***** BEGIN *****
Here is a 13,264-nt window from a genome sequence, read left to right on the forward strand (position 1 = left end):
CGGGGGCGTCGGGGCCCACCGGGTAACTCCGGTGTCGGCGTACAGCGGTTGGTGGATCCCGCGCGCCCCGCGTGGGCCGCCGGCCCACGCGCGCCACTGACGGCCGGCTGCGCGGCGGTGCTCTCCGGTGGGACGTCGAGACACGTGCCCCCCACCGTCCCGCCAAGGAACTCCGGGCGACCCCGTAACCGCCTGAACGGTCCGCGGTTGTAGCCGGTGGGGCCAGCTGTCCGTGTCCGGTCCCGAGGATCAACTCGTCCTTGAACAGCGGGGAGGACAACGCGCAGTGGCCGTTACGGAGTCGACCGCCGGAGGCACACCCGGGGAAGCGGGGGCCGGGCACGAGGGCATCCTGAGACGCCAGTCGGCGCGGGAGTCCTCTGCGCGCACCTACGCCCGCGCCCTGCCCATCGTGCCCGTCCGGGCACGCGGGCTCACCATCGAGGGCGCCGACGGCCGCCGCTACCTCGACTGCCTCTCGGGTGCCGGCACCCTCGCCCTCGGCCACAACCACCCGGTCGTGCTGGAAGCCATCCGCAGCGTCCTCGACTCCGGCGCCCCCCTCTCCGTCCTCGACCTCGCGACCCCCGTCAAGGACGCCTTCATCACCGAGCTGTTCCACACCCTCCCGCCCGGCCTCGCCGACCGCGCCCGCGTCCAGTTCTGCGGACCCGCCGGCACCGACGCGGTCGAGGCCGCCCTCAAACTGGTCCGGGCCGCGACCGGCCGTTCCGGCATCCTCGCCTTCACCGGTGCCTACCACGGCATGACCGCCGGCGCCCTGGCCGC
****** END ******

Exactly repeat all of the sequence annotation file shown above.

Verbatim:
Here is a 13,264-nt window from a genome sequence, read left to right on the forward strand (position 1 = left end):
CGGGGGCGTCGGGGCCCACCGGGTAACTCCGGTGTCGGCGTACAGCGGTTGGTGGATCCCGCGCGCCCCGCGTGGGCCGCCGGCCCACGCGCGCCACTGACGGCCGGCTGCGCGGCGGTGCTCTCCGGTGGGACGTCGAGACACGTGCCCCCCACCGTCCCGCCAAGGAACTCCGGGCGACCCCGTAACCGCCTGAACGGTCCGCGGTTGTAGCCGGTGGGGCCAGCTGTCCGTGTCCGGTCCCGAGGATCAACTCGTCCTTGAACAGCGGGGAGGACAACGCGCAGTGGCCGTTACGGAGTCGACCGCCGGAGGCACACCCGGGGAAGCGGGGGCCGGGCACGAGGGCATCCTGAGACGCCAGTCGGCGCGGGAGTCCTCTGCGCGCACCTACGCCCGCGCCCTGCCCATCGTGCCCGTCCGGGCACGCGGGCTCACCATCGAGGGCGCCGACGGCCGCCGCTACCTCGACTGCCTCTCGGGTGCCGGCACCCTCGCCCTCGGCCACAACCACCCGGTCGTGCTGGAAGCCATCCGCAGCGTCCTCGACTCCGGCGCCCCCCTCTCCGTCCTCGACCTCGCGACCCCCGTCAAGGACGCCTTCATCACCGAGCTGTTCCACACCCTCCCGCCCGGCCTCGCCGACCGCGCCCGCGTCCAGTTCTGCGGACCCGCCGGCACCGACGCGGTCGAGGCCGCCCTCAAACTGGTCCGGGCCGCGACCGGCCGTTCCGGCATCCTCGCCTTCACCGGTGCCTACCACGGCATGACCGCCGGCGCCCTGGCCGC